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welcome back to "hardball". wisconsin governor scott walker was dealt a setback today when a judge issued a temporary restraining order that stops his anti-union law from taking effect. the union issue has become a rallying point for the basis of both political parties. how will the judge's ruling affect the politics of big labor. that's a phrase i haven't heard for a while. howard fineman and senior editor of "huffington post" and susan paige. howard, you first. i want seems it's a judge that's a circuit court judge that said you didn't obey these rules. these committees before they bring up to a thing to the floor like shrink of collective bargaining rights for public employees has to have a 24 waiting period. a little sun law there. it wasn't observed. it wasn't observed. just a temporary retraining order. remains to be seen what this court and other courts might do. but the longer this thing is at
the center of debate in wisconsin, the more likely it is to become, i thinks a big issue in the national campaign now and in -- >> define the issue. >> the issue is two ways. the republicans want to define i want as greed, as that these greedy public employees, karl e. karl rove's group has a new ad out right now talking about that. >> let's watch the ad. you bring these up. you're killing me. part of the ad. the karl rove's cross roads gps group airing nationally -- not on this network. >> why did a democrat congressman say -- >> we've got to get out on the streets and get a little bloody when necessary. >> why are democrats shutting down state capitals? to protect the system that pays unionized workers 40% more than nonunionized workers, it collects dues to back liberals to support government unions. >> they walked doors for me. they made phone calls for me.
they turned out the vote for me. >> who is that ad aimed at? >> swing voters in red states. >> who don't like -- >> big union representation to begin with. they have right to work states and don't have collective bargaining laws and swing voters who worry about government spending who blame somebody and they'd rather blame the unions than themselves. >> puts real swing voters at a risk. republicans will win red states. talk about purple states, states like wisconsin and ohio which is the epicenter of this debate, it puts a lot of independent voters. we know from polling a lot of the states that a majority of supportive collective bargaining rights although they might want to curtail the costs for the plans. >> the government's election and scott walker held down wisconsin today governor scott walker would lose the opponent last november by seven points in ohio. john kasich loses to his opponent by nine points.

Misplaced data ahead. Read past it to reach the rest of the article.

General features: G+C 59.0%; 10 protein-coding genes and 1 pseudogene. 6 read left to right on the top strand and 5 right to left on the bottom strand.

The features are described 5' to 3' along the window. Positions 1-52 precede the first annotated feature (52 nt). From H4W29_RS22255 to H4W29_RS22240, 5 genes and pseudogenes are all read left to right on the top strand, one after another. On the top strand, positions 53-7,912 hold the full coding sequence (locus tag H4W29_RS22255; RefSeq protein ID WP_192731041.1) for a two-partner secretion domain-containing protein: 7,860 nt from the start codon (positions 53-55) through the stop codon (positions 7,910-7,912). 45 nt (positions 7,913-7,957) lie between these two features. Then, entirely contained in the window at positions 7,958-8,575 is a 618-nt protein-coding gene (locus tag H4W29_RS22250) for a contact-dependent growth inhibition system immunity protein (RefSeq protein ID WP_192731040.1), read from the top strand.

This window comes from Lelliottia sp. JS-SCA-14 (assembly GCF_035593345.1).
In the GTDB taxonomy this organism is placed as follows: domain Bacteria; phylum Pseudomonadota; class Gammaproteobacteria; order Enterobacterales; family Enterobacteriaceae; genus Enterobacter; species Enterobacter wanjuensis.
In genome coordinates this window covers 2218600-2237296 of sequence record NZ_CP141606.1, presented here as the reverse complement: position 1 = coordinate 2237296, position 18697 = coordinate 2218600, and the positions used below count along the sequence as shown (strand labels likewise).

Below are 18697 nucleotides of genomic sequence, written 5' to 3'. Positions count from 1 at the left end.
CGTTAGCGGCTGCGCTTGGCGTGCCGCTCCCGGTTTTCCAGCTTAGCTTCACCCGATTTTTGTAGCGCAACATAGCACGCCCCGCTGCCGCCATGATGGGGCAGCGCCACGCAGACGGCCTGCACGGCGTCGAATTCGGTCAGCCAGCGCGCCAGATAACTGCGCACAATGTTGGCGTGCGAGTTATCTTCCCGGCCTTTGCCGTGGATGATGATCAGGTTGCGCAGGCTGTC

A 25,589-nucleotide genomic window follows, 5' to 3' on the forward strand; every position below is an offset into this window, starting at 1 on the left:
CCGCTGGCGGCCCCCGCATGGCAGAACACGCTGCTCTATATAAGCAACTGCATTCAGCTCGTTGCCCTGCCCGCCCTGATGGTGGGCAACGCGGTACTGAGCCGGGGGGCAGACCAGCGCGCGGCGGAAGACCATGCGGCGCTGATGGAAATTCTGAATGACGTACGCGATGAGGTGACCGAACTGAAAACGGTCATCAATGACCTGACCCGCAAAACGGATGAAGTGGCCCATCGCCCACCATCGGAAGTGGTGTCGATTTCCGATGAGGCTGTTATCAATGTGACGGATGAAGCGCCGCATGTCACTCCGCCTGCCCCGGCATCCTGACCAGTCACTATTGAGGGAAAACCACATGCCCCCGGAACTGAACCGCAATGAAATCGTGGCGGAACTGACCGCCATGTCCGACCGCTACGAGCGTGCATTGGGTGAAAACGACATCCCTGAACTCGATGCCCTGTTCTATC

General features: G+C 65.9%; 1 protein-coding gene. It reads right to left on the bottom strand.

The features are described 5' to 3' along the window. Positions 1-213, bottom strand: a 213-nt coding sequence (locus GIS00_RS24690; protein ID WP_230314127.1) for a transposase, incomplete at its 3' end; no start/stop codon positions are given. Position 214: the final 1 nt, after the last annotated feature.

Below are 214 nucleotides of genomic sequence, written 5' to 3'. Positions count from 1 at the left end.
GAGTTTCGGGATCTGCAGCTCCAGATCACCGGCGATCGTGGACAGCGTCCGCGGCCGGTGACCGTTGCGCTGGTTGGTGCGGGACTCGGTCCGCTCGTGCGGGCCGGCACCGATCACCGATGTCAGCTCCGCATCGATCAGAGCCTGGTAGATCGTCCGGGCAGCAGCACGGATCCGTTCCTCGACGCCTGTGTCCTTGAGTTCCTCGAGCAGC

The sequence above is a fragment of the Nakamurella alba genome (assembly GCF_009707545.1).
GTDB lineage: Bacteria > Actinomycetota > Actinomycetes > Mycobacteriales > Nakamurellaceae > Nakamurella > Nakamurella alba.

some pollsters say aren't quite as accurate. i love to say that -- we show a poll and say, it's not as accurate. >> some states like virginia and north carolina which president obama won as a candidate last time. this ad is aimed by swing voters in colorado and so forth. the thing about the states susan is talking about, ohio, pennsylvania, michigan, they have higher percentages of unionized employees and government jobs are key to those economies. in my hometown of pittsburgh, cleveland, cincinnati, detroit -- government jobs, whether it's health care jobs or government worker jobs or teachers' jobs are the only jobs that there are in a lot of these places so people have a different attitude. they're not going to attack the public employees because public jobs are hope for everybody in those places. >> pittsburgh so much education. >> education, health care,
government workers as well. >> the key voters in every election, the suburbanites, a lot left the cities, they're not organized workers. what is their attitude? the unorganized person in the inner suburb, we called them election, sears roebuck suburbs. the regular people. do they like unions? >> not always. i think often they don't. do they like teachers and firefighters and those? these are spending, the deficit. they're nervous, i think, about the idea that the republican governors in the big midwestern states are going too far. a lot of them voted for barack obama and think he went too far in one direction. the republicans are doing the same thing. >> has to do with rights too. the american people give rights to women to vote in 1921, african-americans in 1867 or whatever, '675. but they don't want to take it back. once they get it, they sort of hold, right? >> right. >> you have a right to strike.
that's a question of collective bargaining. what people freely associate the bargain with their employer. that took a generation or two to establish the united states. if the democrats can frame it like they're trying to do in wisconsin, as an attack on a basic american right to collective bargaining which most americans believe in if they don't belong to a union, i think the democrats win. >> we know from ronald reagan's fight, this can work for republicans. >> that was a wildcat strike by public employees who were complaining not about pay, but about work conditions. they didn't like their jobs. >> a lot of people see public workers in a slightly different category than private workers. >> like them less? >> i think they don't want to -- if you -- the collective bargaining rights' argument is slightly different for public sector workers? >> thank you. when we return, thoughts and big questions about the pending action, military action in
words. they need to be fully understood now before the escalation startles. why? because if we're taking steps now that we assume will be leading to further steps by gadhafi, let's decided where we're headed with this now, figure out on whose authority both here and in the region we're headed that way. do we escalate this conflict on the base of what gadhafi refuses to do? do we increase the firepower against them and the means to deliver it depending on his continued hostility against the rebels? are we counting on this to continue on our own desires course of getting him gone. are we anticipating gadhafi whacked in a way that allows us to take the u.n. mandate and reaching our goal of getting rid of a despot we don't like. we have to wonder -- why does the united states, why does europe assume a certain right over the middle east. should we do it in sub sahara africa, in asia. where but in the middle east would we be presuming to challenge a d